Disease development was assessed visually each day after inoculation.

Nominal and measured concentrations:
Peat-based system: 1.7 mM for each substance (other treatments as low as 0.1 mM were also used but the results are not reported in detail).

Hydroponic system: 1.7 mM for monomethyl and trimethyl silic acid. Dimethyl silic acid was not included in this part of the study.
Reference substance (positive control):
no
Reported statistics and error estimates:
Statistical analyses were performed using SAS software version 9.1.

Peat-based system: Visual observations of plants treated with ortho-, monomethyl- and trimethyl silicic acids in the peat-based systems showed no impairment of growth or development compared to the controls. However the dimethyl silic acid induced the appearance of yellow streaks on leaves which subsequently dried out and died. Furthermore, concentrations of the substance as low as 0.1 mM still induced symptoms of phytotoxicity (results not detailed in the publication).

Hydroponic system: X-ray analysis of the plants grown using Si-free Hoagland solution showed no deposition of Si in the leaves. Plants grown with the addition of orth silicic acid showed the presence of silicaphile cells in the leaves. Treatment with monomethyl silicic acid resulted in Si deposits in small pockets that were localised to the areas of mildew presence. Those treated with trimethyl silicic acid showed no visible deposits of Si within the leaves.

Analysis of silicon uptake by the plants showed that the highest concentrations were found in the ortho silicic acid treatment. Concentrations in the Control and trimethyl silic acid treatments were similar while those in the monomethyl silicic acid treatment were intermediate.

Orthosilicic acid provided the highest level of protection against infection by powdery mildew while monomethyl- and trimethyl silicic acids treatments were actually associated with higher levels of infection compared to the Control.

Validity criteria fulfilled:
not applicable
Conclusions:
Exposure of wheat plants to aqueous solutions of silicone degradation products (monmethyl-, dimethyl- and trimethyl silicic acids), even at a concentration of 0.1 mM in the case of dimethyl silicic acid, can induce phytotoxic symptoms and interfere with plant growth.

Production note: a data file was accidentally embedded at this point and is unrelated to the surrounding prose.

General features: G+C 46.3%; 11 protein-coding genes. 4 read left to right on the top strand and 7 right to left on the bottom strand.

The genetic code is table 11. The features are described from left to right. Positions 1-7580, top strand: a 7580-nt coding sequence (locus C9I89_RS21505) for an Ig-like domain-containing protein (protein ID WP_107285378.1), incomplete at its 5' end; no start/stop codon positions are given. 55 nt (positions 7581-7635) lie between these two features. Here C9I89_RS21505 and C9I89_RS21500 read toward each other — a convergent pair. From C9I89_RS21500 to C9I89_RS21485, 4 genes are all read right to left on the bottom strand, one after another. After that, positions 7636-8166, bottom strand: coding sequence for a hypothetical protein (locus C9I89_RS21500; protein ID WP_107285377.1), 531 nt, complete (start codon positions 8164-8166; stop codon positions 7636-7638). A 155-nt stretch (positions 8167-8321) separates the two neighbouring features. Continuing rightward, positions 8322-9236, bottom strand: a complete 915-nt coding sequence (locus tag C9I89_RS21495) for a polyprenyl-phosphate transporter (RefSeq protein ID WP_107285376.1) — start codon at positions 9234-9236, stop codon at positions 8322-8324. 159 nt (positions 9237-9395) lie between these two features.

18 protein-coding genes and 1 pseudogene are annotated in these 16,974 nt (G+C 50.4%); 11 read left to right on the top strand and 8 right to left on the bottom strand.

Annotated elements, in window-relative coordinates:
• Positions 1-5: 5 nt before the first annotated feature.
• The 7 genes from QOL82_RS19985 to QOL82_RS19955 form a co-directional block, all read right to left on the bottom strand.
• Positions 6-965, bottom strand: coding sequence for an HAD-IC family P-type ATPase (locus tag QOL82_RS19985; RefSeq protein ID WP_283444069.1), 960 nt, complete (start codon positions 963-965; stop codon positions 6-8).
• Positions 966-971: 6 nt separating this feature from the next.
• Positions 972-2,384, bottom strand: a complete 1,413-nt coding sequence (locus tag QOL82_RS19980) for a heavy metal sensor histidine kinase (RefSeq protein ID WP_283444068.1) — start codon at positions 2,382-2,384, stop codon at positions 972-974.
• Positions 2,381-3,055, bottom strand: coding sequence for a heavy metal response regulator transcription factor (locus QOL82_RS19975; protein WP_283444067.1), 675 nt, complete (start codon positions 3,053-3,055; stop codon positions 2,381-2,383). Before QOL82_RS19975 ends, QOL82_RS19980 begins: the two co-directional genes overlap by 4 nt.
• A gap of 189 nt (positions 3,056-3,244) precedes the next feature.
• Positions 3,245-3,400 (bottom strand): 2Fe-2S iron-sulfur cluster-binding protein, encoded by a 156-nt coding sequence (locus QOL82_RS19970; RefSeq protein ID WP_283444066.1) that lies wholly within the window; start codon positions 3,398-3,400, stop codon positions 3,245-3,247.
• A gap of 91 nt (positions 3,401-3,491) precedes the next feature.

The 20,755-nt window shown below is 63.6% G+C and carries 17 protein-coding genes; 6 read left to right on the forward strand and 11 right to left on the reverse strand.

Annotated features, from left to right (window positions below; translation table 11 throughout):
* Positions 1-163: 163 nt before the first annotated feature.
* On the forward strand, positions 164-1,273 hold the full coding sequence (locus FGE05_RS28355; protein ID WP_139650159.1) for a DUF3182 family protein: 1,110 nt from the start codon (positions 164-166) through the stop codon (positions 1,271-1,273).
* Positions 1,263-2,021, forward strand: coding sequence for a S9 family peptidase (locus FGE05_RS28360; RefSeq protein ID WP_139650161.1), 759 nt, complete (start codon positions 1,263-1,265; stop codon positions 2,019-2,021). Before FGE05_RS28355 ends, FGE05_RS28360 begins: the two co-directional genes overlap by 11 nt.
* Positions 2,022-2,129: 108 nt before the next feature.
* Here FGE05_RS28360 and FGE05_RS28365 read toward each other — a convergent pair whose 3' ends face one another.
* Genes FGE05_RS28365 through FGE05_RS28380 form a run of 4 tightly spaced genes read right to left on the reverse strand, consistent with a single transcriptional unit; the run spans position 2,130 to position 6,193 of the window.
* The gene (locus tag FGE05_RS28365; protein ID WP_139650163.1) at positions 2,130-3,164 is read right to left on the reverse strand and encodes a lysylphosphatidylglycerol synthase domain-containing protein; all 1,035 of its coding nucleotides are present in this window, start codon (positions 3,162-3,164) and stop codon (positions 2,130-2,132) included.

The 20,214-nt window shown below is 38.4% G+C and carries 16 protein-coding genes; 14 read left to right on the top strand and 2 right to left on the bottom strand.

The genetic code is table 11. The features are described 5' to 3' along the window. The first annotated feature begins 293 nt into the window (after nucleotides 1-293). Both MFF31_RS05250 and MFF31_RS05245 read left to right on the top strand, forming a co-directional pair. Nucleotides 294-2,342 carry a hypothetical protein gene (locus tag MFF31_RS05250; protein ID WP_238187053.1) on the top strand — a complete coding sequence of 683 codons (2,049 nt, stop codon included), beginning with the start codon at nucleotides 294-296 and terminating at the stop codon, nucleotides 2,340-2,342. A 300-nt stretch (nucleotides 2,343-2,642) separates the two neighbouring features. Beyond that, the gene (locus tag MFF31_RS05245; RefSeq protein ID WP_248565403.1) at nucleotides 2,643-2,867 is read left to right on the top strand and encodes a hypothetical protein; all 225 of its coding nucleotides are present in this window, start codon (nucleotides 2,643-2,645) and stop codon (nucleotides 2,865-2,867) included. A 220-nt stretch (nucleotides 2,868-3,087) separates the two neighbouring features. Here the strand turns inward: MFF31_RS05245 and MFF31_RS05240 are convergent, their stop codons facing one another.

Endpoint:
toxicity to terrestrial plants: long-term
Data waiving:
study scientifically not necessary / other information available
Justification for data waiving:
other:

Description of key information

There is no reliable study available with the registered substance and its hydrolysis products. However, a read-across study is available with aqueous solutions of silicone degradation products. In a short-term toxicity to terrestrial plants study with the aqueous read-across solutions of silicone degradation products, not conducted according to any guideline and not specified if in compliance with GLP, it was concluded that the test substance could induce phytotoxic symptoms and interfere with plant growth (Côté-Beaulieu et al., 2009).

Key value for chemical safety assessment

Additional information

There is no reliable study available with the registered substance or its hydrolysis products, and the endpoint is waived.

However, a read-across study is available with aqueous solutions of silicone ortho- monomethyl- dimethyl- and trimethylsilicic acids, which correspond to silicic acid, methylsilanetriol, dimethylsilanediol and trimethylsilanol respectively. In the study wheat plants Triticum aestivum L. were exposed with Hoagland solutions containing the test substances in peat based systems and in hydroponic systems. During the hydroponic exposures, plants were infected with fungus mildew. The study was not conducted according to any guideline, and there is no indication it was conducted according to GLP. The study concluded the dimethylsilanediol could induce phytotoxic symptoms and interfere with plant growth. The methods used were not in accordance with any standard guideline, exposure was to aqueous solutions and silica deposits were also detected in the shoots of the controls in the peat-based studies. It is difficult to assess the significance of the results for the standard REACH endpoints. Therefore, the study is considered reliability 4 and the data are not considered to be relevant for the risk assessment.